When I returned to work, I was using a cane and an AFO on my left foot. Over the next 7 years until my retirement in 2017, I gradually progressed from using a cane, to a rollator, and to a motorized scooter to move about the school. Throughout my ordeal I would cry, experience muscle weakness and waste away from my quadriceps, my knees would give way and buckle wherein I would trip and fall, and it was becoming difficult for me to freely move about and/or grasp items with my hand. My school environment was very accepting of my limited mobility issues and established a yearly fundraiser at the school in my honor for IBM similar to Amyotrophic Lateral Sclerosis (ALS) known as the “ice bucket challenge.” On the other hand, the central office was not so supportive and understanding at times. Although it was difficult, I went the extra mile to ensure I was always at the top of my game and performed my duties as a school-based administrator. Once an official diagnosis was provided, I continued to follow the treatment plan of each physician, participate in the recommended therapy sessions, and adhere to prescribed medications, and suggested assistive mobility devices. In addition, I did everything possible to learn more about my disorder and how to sustain my quality of life. I must admit there were moments when I simply just wanted to give up but with my strong faith in God, the support of my family, friends, and co-workers, and encouragement from my doctors, I continued to fight and take charge of this disorder.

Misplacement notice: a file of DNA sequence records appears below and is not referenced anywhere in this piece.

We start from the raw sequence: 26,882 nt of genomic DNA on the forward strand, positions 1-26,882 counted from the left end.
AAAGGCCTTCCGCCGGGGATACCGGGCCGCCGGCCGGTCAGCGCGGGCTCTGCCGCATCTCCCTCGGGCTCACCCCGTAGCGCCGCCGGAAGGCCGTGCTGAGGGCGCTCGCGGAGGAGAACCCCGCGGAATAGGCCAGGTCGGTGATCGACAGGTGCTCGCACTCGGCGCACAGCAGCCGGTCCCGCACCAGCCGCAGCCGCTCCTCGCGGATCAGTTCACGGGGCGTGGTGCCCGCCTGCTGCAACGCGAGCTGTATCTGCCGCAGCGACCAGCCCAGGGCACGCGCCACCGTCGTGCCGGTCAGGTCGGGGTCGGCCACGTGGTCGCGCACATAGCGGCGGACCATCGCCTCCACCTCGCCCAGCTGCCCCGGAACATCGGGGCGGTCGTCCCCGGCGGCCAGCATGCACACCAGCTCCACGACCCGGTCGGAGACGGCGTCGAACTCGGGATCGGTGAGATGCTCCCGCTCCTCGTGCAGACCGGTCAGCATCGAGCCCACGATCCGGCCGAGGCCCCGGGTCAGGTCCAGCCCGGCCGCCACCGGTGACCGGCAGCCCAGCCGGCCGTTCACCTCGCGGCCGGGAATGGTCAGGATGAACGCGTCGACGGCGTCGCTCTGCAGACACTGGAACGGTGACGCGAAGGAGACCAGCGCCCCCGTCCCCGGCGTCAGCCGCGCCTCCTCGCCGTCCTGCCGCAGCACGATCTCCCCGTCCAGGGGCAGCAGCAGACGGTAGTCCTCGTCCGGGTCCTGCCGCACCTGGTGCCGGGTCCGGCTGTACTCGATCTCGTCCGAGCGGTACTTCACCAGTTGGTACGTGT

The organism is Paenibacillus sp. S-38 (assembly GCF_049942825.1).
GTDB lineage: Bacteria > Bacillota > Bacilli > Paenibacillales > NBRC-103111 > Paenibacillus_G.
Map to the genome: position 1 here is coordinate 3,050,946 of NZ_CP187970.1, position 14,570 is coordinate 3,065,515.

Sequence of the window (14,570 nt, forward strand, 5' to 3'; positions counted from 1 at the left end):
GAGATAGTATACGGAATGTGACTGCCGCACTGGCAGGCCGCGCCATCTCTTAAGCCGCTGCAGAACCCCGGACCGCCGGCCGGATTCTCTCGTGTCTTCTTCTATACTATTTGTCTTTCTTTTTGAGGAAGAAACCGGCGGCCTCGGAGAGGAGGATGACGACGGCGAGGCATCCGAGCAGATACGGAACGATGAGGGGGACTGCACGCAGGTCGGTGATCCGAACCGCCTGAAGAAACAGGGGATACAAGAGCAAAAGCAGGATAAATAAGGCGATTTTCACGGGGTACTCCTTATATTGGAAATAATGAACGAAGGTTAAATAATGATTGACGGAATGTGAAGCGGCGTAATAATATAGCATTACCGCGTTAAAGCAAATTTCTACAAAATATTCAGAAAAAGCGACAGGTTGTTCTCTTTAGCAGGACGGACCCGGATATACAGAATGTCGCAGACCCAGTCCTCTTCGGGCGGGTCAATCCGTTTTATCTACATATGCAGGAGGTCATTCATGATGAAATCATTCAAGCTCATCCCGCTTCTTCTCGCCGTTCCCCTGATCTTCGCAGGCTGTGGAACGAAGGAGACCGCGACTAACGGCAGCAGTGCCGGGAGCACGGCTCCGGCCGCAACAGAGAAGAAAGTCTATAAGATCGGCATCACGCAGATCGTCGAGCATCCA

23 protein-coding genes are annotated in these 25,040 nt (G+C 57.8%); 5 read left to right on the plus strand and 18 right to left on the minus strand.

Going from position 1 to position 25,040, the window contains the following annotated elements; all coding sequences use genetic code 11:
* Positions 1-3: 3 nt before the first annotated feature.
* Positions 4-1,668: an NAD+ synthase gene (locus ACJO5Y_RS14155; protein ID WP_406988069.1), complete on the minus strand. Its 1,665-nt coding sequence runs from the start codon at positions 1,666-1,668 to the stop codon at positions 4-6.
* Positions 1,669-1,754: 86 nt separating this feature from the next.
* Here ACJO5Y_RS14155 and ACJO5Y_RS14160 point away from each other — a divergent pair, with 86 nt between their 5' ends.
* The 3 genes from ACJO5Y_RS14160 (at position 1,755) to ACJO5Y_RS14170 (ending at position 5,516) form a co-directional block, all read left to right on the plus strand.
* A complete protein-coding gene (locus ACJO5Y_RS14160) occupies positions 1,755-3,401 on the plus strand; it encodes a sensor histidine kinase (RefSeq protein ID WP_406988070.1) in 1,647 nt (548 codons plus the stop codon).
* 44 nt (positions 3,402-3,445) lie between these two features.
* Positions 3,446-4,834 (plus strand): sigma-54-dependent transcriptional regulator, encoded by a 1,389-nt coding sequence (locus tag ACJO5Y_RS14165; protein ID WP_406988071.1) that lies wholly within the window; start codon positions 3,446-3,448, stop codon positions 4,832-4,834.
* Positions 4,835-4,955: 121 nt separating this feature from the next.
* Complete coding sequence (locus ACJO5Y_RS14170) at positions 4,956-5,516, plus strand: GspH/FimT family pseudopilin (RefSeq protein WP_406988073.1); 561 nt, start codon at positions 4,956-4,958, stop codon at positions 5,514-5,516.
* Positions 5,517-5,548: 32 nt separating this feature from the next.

While I am aware my symptoms are not always present or equally felt on both sides of my body, a lot of the treatment I have had over the years has somewhat slowed the progression. The ongoing rehabilitation and forms of physical therapy and retraining have been extremely beneficial and encouraging.
At this stage, I welcome a more structured and customized exercise plan and/or program wherein I can replicate at home and focuses more on weight bearing and upper arm strengthening and conditioning without tiring me out and causing further muscle damage. In addition, one that is safe and fully functional for me under the care and supervision of a trained specialist as well as for home use. I would invite any trained professional who is familiar with my disorder to continue to support me in managing any, and all aspects and risks of living with inclusion body myositis. I might suggest a myositis specialist who can help me manage these and other aspects of a fully functional regiment as well as the risks of living with inclusion body myositis.
At some point, I would like to participate in a clinical trial for myositis if it would be beneficial for me or someone else.
I have vowed not to allow this disease to get the best of me, as long as, I am in my right mind. I am a survivor and a fighter.